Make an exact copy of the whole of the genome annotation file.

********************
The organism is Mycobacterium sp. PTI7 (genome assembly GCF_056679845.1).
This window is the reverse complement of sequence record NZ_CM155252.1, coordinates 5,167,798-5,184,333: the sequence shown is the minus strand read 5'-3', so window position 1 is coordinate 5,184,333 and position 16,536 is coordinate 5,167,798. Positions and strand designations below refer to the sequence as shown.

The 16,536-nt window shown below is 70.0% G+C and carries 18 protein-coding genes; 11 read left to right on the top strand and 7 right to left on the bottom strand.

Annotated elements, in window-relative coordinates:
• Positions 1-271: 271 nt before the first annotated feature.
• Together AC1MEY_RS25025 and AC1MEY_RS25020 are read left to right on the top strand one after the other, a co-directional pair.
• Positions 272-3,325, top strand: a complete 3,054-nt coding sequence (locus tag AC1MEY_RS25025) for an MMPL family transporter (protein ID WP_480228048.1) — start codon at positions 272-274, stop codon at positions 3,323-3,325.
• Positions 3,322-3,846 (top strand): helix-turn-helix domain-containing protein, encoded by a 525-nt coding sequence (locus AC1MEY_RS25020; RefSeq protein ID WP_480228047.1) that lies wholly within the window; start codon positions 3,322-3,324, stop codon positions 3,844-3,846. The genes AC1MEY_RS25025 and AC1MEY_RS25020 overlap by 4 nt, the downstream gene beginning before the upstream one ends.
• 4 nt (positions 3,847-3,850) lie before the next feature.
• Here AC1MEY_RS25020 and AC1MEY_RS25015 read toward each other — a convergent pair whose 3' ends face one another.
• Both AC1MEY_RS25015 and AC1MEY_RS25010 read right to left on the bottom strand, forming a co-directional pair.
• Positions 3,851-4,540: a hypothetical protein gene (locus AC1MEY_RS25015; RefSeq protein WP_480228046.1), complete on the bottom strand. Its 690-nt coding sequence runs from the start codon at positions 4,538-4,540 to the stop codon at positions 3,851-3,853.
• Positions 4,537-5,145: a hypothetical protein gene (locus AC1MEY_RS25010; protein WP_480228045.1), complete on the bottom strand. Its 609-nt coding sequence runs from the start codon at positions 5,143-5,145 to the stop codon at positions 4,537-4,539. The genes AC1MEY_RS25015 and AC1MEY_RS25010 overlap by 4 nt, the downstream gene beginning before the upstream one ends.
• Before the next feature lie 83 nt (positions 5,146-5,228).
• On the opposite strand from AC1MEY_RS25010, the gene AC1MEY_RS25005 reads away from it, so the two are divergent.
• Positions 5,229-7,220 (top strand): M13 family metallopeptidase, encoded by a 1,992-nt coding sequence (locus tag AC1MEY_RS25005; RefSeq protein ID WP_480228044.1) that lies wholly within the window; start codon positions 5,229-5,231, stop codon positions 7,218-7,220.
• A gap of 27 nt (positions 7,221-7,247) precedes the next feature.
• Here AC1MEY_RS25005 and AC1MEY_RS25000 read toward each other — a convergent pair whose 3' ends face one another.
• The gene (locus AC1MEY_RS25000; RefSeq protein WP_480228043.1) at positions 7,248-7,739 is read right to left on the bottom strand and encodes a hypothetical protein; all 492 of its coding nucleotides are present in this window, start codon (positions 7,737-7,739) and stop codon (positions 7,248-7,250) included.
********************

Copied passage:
The organism is Mycobacterium sp. PTI7 (genome assembly GCF_056679845.1).
This window is the reverse complement of sequence record NZ_CM155252.1, coordinates 5,167,798-5,184,333: the sequence shown is the minus strand read 5'-3', so window position 1 is coordinate 5,184,333 and position 16,536 is coordinate 5,167,798. Positions and strand designations below refer to the sequence as shown.

The 16,536-nt window shown below is 70.0% G+C and carries 18 protein-coding genes; 11 read left to right on the top strand and 7 right to left on the bottom strand.

Annotated elements, in window-relative coordinates:
• Positions 1-271: 271 nt before the first annotated feature.
• Together AC1MEY_RS25025 and AC1MEY_RS25020 are read left to right on the top strand one after the other, a co-directional pair.
• Positions 272-3,325, top strand: a complete 3,054-nt coding sequence (locus tag AC1MEY_RS25025) for an MMPL family transporter (protein ID WP_480228048.1) — start codon at positions 272-274, stop codon at positions 3,323-3,325.
• Positions 3,322-3,846 (top strand): helix-turn-helix domain-containing protein, encoded by a 525-nt coding sequence (locus AC1MEY_RS25020; RefSeq protein ID WP_480228047.1) that lies wholly within the window; start codon positions 3,322-3,324, stop codon positions 3,844-3,846. The genes AC1MEY_RS25025 and AC1MEY_RS25020 overlap by 4 nt, the downstream gene beginning before the upstream one ends.
• 4 nt (positions 3,847-3,850) lie before the next feature.
• Here AC1MEY_RS25020 and AC1MEY_RS25015 read toward each other — a convergent pair whose 3' ends face one another.
• Both AC1MEY_RS25015 and AC1MEY_RS25010 read right to left on the bottom strand, forming a co-directional pair.
• Positions 3,851-4,540: a hypothetical protein gene (locus AC1MEY_RS25015; RefSeq protein WP_480228046.1), complete on the bottom strand. Its 690-nt coding sequence runs from the start codon at positions 4,538-4,540 to the stop codon at positions 3,851-3,853.
• Positions 4,537-5,145: a hypothetical protein gene (locus AC1MEY_RS25010; protein WP_480228045.1), complete on the bottom strand. Its 609-nt coding sequence runs from the start codon at positions 5,143-5,145 to the stop codon at positions 4,537-4,539. The genes AC1MEY_RS25015 and AC1MEY_RS25010 overlap by 4 nt, the downstream gene beginning before the upstream one ends.
• Before the next feature lie 83 nt (positions 5,146-5,228).
• On the opposite strand from AC1MEY_RS25010, the gene AC1MEY_RS25005 reads away from it, so the two are divergent.
• Positions 5,229-7,220 (top strand): M13 family metallopeptidase, encoded by a 1,992-nt coding sequence (locus tag AC1MEY_RS25005; RefSeq protein ID WP_480228044.1) that lies wholly within the window; start codon positions 5,229-5,231, stop codon positions 7,218-7,220.
• A gap of 27 nt (positions 7,221-7,247) precedes the next feature.
• Here AC1MEY_RS25005 and AC1MEY_RS25000 read toward each other — a convergent pair whose 3' ends face one another.
• The gene (locus AC1MEY_RS25000; RefSeq protein WP_480228043.1) at positions 7,248-7,739 is read right to left on the bottom strand and encodes a hypothetical protein; all 492 of its coding nucleotides are present in this window, start codon (positions 7,737-7,739) and stop codon (positions 7,248-7,250) included.